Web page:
A 501(c)(3) organization is an entity which can sufficiently demonstrate that its sole purpose is to carry out a charitable (exempt) purpose, according to the Internal Revenue Service. The entity must follow particular guidelines relating to its organizational structure and operations to meet this standard.
The organizational documents (e.g., articles of incorporation) of an entity seeking 501(c)(3) status must state that its sole purpose is to engage in charitable activities, indicates the IRS. Very often, these activities relate to promoting education, science, religion and the like. Its organizational documents must also indicate that its assets are given over to the entity on a permanent basis, pursuant to carrying out charitable activities. Finally, its organizational documents cannot expressly permit engaging in activities not related to its charitable purpose.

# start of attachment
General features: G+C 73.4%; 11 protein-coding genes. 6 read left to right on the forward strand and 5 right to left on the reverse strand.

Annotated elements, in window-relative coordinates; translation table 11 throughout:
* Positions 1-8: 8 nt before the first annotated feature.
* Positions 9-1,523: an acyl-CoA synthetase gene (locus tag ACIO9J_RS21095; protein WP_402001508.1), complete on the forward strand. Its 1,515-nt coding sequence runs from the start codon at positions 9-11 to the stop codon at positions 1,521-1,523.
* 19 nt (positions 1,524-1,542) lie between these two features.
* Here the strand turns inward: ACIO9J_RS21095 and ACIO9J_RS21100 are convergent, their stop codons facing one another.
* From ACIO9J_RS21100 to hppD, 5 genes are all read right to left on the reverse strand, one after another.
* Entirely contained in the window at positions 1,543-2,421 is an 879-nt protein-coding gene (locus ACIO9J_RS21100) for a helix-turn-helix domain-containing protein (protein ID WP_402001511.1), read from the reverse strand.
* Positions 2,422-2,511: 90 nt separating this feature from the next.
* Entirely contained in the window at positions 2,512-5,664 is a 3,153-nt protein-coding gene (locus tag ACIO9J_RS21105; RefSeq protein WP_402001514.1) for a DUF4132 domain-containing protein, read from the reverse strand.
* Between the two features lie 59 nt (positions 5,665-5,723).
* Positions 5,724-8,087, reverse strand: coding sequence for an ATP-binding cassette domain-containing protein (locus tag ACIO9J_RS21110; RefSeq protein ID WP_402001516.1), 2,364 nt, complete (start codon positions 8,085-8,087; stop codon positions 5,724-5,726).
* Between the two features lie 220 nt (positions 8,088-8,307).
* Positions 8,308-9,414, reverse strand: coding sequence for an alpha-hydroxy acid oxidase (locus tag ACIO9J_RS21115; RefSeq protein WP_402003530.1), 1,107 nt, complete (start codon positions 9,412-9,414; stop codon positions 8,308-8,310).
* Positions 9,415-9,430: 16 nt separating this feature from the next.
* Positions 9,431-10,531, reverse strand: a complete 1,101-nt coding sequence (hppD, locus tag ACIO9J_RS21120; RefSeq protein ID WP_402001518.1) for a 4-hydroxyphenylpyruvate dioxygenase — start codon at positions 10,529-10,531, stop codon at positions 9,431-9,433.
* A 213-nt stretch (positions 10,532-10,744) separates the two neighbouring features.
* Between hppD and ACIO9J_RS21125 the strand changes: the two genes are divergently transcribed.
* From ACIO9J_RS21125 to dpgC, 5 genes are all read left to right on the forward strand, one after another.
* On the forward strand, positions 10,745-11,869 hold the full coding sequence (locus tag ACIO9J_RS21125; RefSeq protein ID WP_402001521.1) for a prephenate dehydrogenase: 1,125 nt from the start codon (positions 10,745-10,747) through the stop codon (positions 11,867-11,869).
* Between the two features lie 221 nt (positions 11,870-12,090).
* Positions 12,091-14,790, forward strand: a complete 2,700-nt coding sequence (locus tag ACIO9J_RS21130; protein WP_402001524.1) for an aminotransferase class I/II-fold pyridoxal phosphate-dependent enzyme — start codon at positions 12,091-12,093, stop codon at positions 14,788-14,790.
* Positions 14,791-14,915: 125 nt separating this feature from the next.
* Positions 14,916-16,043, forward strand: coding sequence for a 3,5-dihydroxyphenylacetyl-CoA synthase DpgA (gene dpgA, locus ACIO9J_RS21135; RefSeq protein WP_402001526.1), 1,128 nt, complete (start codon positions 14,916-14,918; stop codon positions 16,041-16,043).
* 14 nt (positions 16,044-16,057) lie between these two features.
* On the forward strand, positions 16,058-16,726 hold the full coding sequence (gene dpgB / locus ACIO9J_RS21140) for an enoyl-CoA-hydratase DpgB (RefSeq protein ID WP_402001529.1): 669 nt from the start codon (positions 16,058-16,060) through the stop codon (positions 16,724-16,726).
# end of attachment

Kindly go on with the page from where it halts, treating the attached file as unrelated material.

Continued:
Organizations seeking 501(c)(3) status must follow certain guidelines governing how they must operate, as the IRS describes. Guidelines include ensuring that the organization's earnings do not benefit a particular individual or shareholder. The entity cannot use the organization as a vehicle for operating a for-profit enterprise. The organization cannot participate in political activities, nor can it (in large part) engage in lobbying activities. The organization also cannot function as vehicle intended to benefit a private individual or group.